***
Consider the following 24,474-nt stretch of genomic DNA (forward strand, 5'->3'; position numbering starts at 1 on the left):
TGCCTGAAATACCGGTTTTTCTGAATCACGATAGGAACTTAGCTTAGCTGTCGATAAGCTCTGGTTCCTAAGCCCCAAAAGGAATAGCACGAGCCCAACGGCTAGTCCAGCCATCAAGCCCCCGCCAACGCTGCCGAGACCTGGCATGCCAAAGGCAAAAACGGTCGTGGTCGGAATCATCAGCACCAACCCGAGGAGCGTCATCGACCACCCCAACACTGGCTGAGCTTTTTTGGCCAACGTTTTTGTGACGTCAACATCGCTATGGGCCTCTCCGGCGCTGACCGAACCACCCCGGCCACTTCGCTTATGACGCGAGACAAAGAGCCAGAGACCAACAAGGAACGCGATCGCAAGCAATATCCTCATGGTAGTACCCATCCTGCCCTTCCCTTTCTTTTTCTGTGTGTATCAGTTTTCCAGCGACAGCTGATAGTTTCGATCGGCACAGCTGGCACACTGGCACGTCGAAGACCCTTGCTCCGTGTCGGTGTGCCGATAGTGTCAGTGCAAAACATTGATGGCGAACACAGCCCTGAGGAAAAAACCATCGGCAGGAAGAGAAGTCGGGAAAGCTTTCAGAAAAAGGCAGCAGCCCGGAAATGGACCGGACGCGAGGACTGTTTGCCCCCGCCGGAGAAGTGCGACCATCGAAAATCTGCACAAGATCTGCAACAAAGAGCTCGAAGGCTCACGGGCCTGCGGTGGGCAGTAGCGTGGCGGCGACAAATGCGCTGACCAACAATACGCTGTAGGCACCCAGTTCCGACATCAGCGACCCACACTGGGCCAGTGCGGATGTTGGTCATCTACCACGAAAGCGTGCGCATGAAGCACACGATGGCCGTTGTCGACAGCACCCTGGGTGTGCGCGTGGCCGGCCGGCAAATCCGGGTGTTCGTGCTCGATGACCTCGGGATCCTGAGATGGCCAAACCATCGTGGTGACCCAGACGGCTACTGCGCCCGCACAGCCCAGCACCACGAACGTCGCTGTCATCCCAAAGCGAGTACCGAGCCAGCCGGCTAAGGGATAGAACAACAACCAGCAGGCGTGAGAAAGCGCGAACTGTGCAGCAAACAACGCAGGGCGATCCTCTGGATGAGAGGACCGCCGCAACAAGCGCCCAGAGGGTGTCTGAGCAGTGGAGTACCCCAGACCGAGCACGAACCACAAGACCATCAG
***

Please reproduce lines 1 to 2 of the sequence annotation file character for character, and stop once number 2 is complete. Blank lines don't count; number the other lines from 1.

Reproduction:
Consider the following 24,474-nt stretch of genomic DNA (forward strand, 5'->3'; position numbering starts at 1 on the left):
TGCCTGAAATACCGGTTTTTCTGAATCACGATAGGAACTTAGCTTAGCTGTCGATAAGCTCTGGTTCCTAAGCCCCAAAAGGAATAGCACGAGCCCAACGGCTAGTCCAGCCATCAAGCCCCCGCCAACGCTGCCGAGACCTGGCATGCCAAAGGCAAAAACGGTCGTGGTCGGAATCATCAGCACCAACCCGAGGAGCGTCATCGACCACCCCAACACTGGCTGAGCTTTTTTGGCCAACGTTTTTGTGACGTCAACATCGCTATGGGCCTCTCCGGCGCTGACCGAACCACCCCGGCCACTTCGCTTATGACGCGAGACAAAGAGCCAGAGACCAACAAGGAACGCGATCGCAAGCAATATCCTCATGGTAGTACCCATCCTGCCCTTCCCTTTCTTTTTCTGTGTGTATCAGTTTTCCAGCGACAGCTGATAGTTTCGATCGGCACAGCTGGCACACTGGCACGTCGAAGACCCTTGCTCCGTGTCGGTGTGCCGATAGTGTCAGTGCAAAACATTGATGGCGAACACAGCCCTGAGGAAAAAACCATCGGCAGGAAGAGAAGTCGGGAAAGCTTTCAGAAAAAGGCAGCAGCCCGGAAATGGACCGGACGCGAGGACTGTTTGCCCCCGCCGGAGAAGTGCGACCATCGAAAATCTGCACAAGATCTGCAACAAAGAGCTCGAAGGCTCACGGGCCTGCGGTGGGCAGTAGCGTGGCGGCGACAAATGCGCTGACCAACAATACGCTGTAGGCACCCAGTTCCGACATCAGCGACCCACACTGGGCCAGTGCGGATGTTGGTCATCTACCACGAAAGCGTGCGCATGAAGCACACGATGGCCGTTGTCGACAGCACCCTGGGTGTGCGCGTGGCCGGCCGGCAAATCCGGGTGTTCGTGCTCGATGACCTCGGGATCCTGAGATGGCCAAACCATCGTGGTGACCCAGACGGCTACTGCGCCCGCACAGCCCAGCACCACGAACGTCGCTGTCATCCCAAAGCGAGTACCGAGCCAGCCGGCTAAGGGATAGAACAACAACCAGCAGGCGTGAGAAAGCGCGAACTGTGCAGCAAACAACGCAGGGCGATCCTCTGGATGAGAGGACCGCCGCAACAAGCGCCCAGAGGGTGTCTGAGCAGTGGAGTACCCCAGACCGAGCACGAACCACAAGACCATCAG